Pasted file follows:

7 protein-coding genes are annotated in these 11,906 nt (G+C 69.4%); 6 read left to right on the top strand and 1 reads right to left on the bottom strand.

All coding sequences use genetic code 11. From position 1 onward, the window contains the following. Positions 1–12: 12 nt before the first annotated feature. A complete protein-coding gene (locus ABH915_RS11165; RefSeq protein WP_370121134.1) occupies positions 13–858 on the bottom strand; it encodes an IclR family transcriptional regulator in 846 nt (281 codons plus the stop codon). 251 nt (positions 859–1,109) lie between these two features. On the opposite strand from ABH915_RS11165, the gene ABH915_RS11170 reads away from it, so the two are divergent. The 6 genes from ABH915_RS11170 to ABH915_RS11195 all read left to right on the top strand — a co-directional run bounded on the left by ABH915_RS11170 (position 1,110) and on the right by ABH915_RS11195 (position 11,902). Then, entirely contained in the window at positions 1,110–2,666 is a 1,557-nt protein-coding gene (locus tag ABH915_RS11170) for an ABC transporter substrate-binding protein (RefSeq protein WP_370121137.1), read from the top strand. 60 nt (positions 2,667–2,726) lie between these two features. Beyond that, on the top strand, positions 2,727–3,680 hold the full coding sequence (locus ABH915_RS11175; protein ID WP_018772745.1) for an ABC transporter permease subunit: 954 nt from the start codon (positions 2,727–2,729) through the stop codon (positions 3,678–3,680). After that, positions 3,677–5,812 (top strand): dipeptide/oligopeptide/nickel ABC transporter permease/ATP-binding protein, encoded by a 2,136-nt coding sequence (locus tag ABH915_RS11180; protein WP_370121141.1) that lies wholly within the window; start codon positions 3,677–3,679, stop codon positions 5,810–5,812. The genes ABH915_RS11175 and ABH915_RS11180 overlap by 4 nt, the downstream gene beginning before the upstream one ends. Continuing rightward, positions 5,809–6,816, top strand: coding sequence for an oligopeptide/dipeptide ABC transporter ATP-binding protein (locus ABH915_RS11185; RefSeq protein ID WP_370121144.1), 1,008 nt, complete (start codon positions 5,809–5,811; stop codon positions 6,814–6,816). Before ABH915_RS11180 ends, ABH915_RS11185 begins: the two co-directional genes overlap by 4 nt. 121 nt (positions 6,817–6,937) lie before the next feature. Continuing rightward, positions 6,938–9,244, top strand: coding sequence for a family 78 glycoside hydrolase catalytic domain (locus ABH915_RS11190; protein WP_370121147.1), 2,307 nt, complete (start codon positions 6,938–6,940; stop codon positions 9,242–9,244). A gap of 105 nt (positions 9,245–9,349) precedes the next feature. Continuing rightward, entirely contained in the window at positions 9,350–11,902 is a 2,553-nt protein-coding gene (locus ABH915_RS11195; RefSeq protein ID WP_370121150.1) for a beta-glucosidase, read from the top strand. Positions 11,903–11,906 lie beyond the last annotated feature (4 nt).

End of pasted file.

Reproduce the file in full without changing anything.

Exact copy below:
7 protein-coding genes are annotated in these 11,906 nt (G+C 69.4%); 6 read left to right on the top strand and 1 reads right to left on the bottom strand.

All coding sequences use genetic code 11. From position 1 onward, the window contains the following. Positions 1–12: 12 nt before the first annotated feature. A complete protein-coding gene (locus ABH915_RS11165; RefSeq protein WP_370121134.1) occupies positions 13–858 on the bottom strand; it encodes an IclR family transcriptional regulator in 846 nt (281 codons plus the stop codon). 251 nt (positions 859–1,109) lie between these two features. On the opposite strand from ABH915_RS11165, the gene ABH915_RS11170 reads away from it, so the two are divergent. The 6 genes from ABH915_RS11170 to ABH915_RS11195 all read left to right on the top strand — a co-directional run bounded on the left by ABH915_RS11170 (position 1,110) and on the right by ABH915_RS11195 (position 11,902). Then, entirely contained in the window at positions 1,110–2,666 is a 1,557-nt protein-coding gene (locus tag ABH915_RS11170) for an ABC transporter substrate-binding protein (RefSeq protein WP_370121137.1), read from the top strand. 60 nt (positions 2,667–2,726) lie between these two features. Beyond that, on the top strand, positions 2,727–3,680 hold the full coding sequence (locus ABH915_RS11175; protein ID WP_018772745.1) for an ABC transporter permease subunit: 954 nt from the start codon (positions 2,727–2,729) through the stop codon (positions 3,678–3,680). After that, positions 3,677–5,812 (top strand): dipeptide/oligopeptide/nickel ABC transporter permease/ATP-binding protein, encoded by a 2,136-nt coding sequence (locus tag ABH915_RS11180; protein WP_370121141.1) that lies wholly within the window; start codon positions 3,677–3,679, stop codon positions 5,810–5,812. The genes ABH915_RS11175 and ABH915_RS11180 overlap by 4 nt, the downstream gene beginning before the upstream one ends. Continuing rightward, positions 5,809–6,816, top strand: coding sequence for an oligopeptide/dipeptide ABC transporter ATP-binding protein (locus ABH915_RS11185; RefSeq protein ID WP_370121144.1), 1,008 nt, complete (start codon positions 5,809–5,811; stop codon positions 6,814–6,816). Before ABH915_RS11180 ends, ABH915_RS11185 begins: the two co-directional genes overlap by 4 nt. 121 nt (positions 6,817–6,937) lie before the next feature. Continuing rightward, positions 6,938–9,244, top strand: coding sequence for a family 78 glycoside hydrolase catalytic domain (locus ABH915_RS11190; protein WP_370121147.1), 2,307 nt, complete (start codon positions 6,938–6,940; stop codon positions 9,242–9,244). A gap of 105 nt (positions 9,245–9,349) precedes the next feature. Continuing rightward, entirely contained in the window at positions 9,350–11,902 is a 2,553-nt protein-coding gene (locus ABH915_RS11195; RefSeq protein ID WP_370121150.1) for a beta-glucosidase, read from the top strand. Positions 11,903–11,906 lie beyond the last annotated feature (4 nt).